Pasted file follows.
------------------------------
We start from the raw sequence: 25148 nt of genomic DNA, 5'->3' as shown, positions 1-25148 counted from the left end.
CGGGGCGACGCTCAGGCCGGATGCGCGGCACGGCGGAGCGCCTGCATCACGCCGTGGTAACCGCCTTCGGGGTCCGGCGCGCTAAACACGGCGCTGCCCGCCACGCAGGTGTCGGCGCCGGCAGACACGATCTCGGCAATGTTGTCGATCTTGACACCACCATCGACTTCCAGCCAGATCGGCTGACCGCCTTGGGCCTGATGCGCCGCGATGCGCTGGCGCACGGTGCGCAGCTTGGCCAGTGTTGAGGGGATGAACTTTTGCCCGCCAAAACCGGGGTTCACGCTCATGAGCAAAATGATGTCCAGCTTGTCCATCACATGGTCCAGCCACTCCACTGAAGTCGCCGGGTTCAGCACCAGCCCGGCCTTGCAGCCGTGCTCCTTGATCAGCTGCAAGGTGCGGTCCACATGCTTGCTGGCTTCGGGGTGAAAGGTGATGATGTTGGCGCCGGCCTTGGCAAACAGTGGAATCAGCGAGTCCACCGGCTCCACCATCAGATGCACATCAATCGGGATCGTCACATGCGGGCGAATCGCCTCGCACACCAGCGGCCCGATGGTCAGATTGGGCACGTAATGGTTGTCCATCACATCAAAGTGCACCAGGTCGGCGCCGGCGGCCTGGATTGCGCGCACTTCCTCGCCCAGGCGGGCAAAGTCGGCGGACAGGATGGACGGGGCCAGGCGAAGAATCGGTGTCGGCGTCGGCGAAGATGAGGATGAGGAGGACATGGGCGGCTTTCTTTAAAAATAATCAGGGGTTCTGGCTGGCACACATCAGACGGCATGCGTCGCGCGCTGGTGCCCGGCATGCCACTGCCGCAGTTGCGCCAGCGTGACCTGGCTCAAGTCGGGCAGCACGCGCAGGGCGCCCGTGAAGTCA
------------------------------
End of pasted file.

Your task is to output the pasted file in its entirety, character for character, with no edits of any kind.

We start from the raw sequence: 25148 nt of genomic DNA, 5'->3' as shown, positions 1-25148 counted from the left end.
CGGGGCGACGCTCAGGCCGGATGCGCGGCACGGCGGAGCGCCTGCATCACGCCGTGGTAACCGCCTTCGGGGTCCGGCGCGCTAAACACGGCGCTGCCCGCCACGCAGGTGTCGGCGCCGGCAGACACGATCTCGGCAATGTTGTCGATCTTGACACCACCATCGACTTCCAGCCAGATCGGCTGACCGCCTTGGGCCTGATGCGCCGCGATGCGCTGGCGCACGGTGCGCAGCTTGGCCAGTGTTGAGGGGATGAACTTTTGCCCGCCAAAACCGGGGTTCACGCTCATGAGCAAAATGATGTCCAGCTTGTCCATCACATGGTCCAGCCACTCCACTGAAGTCGCCGGGTTCAGCACCAGCCCGGCCTTGCAGCCGTGCTCCTTGATCAGCTGCAAGGTGCGGTCCACATGCTTGCTGGCTTCGGGGTGAAAGGTGATGATGTTGGCGCCGGCCTTGGCAAACAGTGGAATCAGCGAGTCCACCGGCTCCACCATCAGATGCACATCAATCGGGATCGTCACATGCGGGCGAATCGCCTCGCACACCAGCGGCCCGATGGTCAGATTGGGCACGTAATGGTTGTCCATCACATCAAAGTGCACCAGGTCGGCGCCGGCGGCCTGGATTGCGCGCACTTCCTCGCCCAGGCGGGCAAAGTCGGCGGACAGGATGGACGGGGCCAGGCGAAGAATCGGTGTCGGCGTCGGCGAAGATGAGGATGAGGAGGACATGGGCGGCTTTCTTTAAAAATAATCAGGGGTTCTGGCTGGCACACATCAGACGGCATGCGTCGCGCGCTGGTGCCCGGCATGCCACTGCCGCAGTTGCGCCAGCGTGACCTGGCTCAAGTCGGGCAGCACGCGCAGGGCGCCCGTGAAGTCA